THE CANADIAN SECURITIES EXCHANGE – The Exchange for Entrepreneurs | Quarterly Issue No. 3

Most people are probably unaware that coal-fired plants are the leading source of electricity in many countries. According to the International Energy Agency, China generated 79% of its power with coal in 2012, with Australia close behind at 78%. The United States got 45% of its electricity from coal, and even clean energy advocate Germany relied on it for 41%. South Africa? Try 93%. “What we have seen is that the coal primarily used in power plants is bituminous coal. This coal has a high heat value and low moisture content, but contains higher concentrations of mercury, selenium and sulfur,” explains Targeted Microwave Solutions Chief Executive Officer Lawrence Siegel, noting that these contaminants find their way from power plants into the air and other parts of our environment during combustion. “Lower rank coals such as sub-bituminous and lignite coals are much cheaper to mine but do not have the desired high heat value characteristics of bituminous coal, primarily because they exhibit a much higher moisture content – up to 45% in some cases – and because of that they do not burn as well,” he continues. “Generally speaking, however, this lower quality coal contains only a fraction of the polluting contaminants that are present in conventional thermal coals used today for electricity production.”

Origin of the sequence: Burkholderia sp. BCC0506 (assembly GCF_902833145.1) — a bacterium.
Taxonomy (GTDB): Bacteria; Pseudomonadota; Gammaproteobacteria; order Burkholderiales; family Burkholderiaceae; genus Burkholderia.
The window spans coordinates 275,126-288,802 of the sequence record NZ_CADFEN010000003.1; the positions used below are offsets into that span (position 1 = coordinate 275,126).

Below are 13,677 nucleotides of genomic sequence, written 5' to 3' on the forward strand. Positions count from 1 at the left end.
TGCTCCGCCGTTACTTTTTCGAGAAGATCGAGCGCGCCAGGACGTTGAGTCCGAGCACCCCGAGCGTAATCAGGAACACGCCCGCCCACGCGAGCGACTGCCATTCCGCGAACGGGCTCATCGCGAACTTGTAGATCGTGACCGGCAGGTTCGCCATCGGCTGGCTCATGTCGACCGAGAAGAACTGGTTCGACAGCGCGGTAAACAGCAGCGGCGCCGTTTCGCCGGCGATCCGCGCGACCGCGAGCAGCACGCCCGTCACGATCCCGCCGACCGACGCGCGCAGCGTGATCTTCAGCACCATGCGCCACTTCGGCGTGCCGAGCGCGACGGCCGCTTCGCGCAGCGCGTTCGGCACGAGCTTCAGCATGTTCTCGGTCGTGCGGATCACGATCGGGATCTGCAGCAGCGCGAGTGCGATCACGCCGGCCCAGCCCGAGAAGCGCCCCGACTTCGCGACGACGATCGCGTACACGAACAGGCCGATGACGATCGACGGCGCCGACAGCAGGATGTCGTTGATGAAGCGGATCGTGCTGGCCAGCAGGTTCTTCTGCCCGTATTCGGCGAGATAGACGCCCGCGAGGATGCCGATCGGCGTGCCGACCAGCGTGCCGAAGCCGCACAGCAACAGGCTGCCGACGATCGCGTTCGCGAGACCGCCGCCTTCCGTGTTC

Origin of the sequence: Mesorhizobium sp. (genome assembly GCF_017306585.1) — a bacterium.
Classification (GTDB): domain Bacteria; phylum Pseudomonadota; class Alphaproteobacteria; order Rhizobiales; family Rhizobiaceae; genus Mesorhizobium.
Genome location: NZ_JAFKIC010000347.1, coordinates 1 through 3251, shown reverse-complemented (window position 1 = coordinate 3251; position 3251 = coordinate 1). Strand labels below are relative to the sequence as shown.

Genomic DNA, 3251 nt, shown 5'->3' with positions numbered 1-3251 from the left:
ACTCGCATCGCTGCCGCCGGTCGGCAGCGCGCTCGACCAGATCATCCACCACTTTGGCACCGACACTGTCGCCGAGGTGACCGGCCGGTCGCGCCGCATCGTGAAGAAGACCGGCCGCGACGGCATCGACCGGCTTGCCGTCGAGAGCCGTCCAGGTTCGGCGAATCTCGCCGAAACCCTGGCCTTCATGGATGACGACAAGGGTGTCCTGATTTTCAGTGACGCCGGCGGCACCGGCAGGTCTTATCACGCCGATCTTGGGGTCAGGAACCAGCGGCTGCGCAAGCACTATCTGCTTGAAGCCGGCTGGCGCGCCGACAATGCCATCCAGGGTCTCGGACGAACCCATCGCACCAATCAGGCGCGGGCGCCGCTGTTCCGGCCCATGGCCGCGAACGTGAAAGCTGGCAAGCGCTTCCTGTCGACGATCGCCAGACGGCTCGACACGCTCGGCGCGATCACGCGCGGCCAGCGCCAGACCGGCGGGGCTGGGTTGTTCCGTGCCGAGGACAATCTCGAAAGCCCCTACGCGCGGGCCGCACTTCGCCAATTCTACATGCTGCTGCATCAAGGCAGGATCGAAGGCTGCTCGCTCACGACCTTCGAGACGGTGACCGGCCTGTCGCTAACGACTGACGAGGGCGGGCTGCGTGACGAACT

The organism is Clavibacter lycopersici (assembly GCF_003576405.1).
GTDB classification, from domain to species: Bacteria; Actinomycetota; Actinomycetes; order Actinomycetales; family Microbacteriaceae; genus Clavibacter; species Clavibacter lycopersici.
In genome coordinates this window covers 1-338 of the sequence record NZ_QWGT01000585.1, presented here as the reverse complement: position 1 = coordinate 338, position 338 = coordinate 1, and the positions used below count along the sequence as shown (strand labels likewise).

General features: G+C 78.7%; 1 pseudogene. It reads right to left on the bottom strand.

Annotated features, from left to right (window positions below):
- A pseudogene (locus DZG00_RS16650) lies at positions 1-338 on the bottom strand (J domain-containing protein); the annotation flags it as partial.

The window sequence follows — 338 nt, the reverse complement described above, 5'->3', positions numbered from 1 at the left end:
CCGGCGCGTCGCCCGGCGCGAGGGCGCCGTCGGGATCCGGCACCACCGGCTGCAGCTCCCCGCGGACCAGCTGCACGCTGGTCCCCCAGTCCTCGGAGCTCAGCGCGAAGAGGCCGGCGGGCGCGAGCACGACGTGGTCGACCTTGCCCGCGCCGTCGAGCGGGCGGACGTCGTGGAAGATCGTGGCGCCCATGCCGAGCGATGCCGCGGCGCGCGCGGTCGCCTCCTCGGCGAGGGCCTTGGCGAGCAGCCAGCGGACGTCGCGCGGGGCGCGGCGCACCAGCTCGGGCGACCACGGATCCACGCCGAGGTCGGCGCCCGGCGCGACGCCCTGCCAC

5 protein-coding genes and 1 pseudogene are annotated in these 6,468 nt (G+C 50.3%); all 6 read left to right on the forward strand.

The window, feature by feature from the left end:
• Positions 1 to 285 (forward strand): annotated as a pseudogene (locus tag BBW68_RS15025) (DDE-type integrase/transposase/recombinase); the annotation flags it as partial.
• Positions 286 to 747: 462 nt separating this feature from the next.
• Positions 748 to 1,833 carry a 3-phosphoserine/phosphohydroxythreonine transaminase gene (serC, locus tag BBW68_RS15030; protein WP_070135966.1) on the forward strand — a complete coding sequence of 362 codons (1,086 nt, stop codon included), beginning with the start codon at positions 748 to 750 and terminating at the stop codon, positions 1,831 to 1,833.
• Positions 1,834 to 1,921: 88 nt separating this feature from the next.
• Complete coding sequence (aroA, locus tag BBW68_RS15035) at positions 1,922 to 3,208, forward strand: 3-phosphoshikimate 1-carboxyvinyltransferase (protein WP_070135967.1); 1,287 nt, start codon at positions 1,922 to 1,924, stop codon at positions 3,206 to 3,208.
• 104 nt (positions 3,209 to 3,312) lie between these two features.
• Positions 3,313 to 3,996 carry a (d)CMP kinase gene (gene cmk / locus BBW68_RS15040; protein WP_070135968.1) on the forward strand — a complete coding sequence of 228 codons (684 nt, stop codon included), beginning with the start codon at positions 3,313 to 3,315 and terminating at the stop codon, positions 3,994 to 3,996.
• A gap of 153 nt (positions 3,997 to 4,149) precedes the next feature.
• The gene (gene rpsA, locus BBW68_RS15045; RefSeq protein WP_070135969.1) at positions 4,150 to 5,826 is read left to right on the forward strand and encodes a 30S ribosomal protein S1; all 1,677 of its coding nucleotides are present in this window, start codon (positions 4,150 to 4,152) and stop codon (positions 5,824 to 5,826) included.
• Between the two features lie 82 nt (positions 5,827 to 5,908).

Clearly, then, the trick is one of de-watering low quality coal to the point that it burns with a high degree of efficiency. Low rank coal is inexpensive, and generally lower in sulphur content. By improving its heat value, Target Microwave Solutions hopes to add value to this energy feedstock and create a designer coal product that may prove to be a very attractive alternative to conventional thermal coals used by utilities worldwide. It seems the type of challenge solved by relatively simple technology, but in reality companies have been trying to find a solution for decades, with little to show for their effort. One of the reasons might be that most groups use one of a number of thermal drying approaches, which essentially applies external heat to coal to dry it out. In recent years, a small number of companies started to experiment with microwaves to penetrate coal and force the drying process, but only Targeted Microwave Solutions aims to make the process vertical. Most commercial microwave applications, including in the food industry where the technology is used for killing bacteria and other tasks, process on horizontal belts. “The traditional method of moving product through microwaves is horizontal conveyor belts,” says Siegel. “Getting an even spread is difficult, and heated material on belts can cause the belts to disintegrate,” he adds. www.thecse.com | 13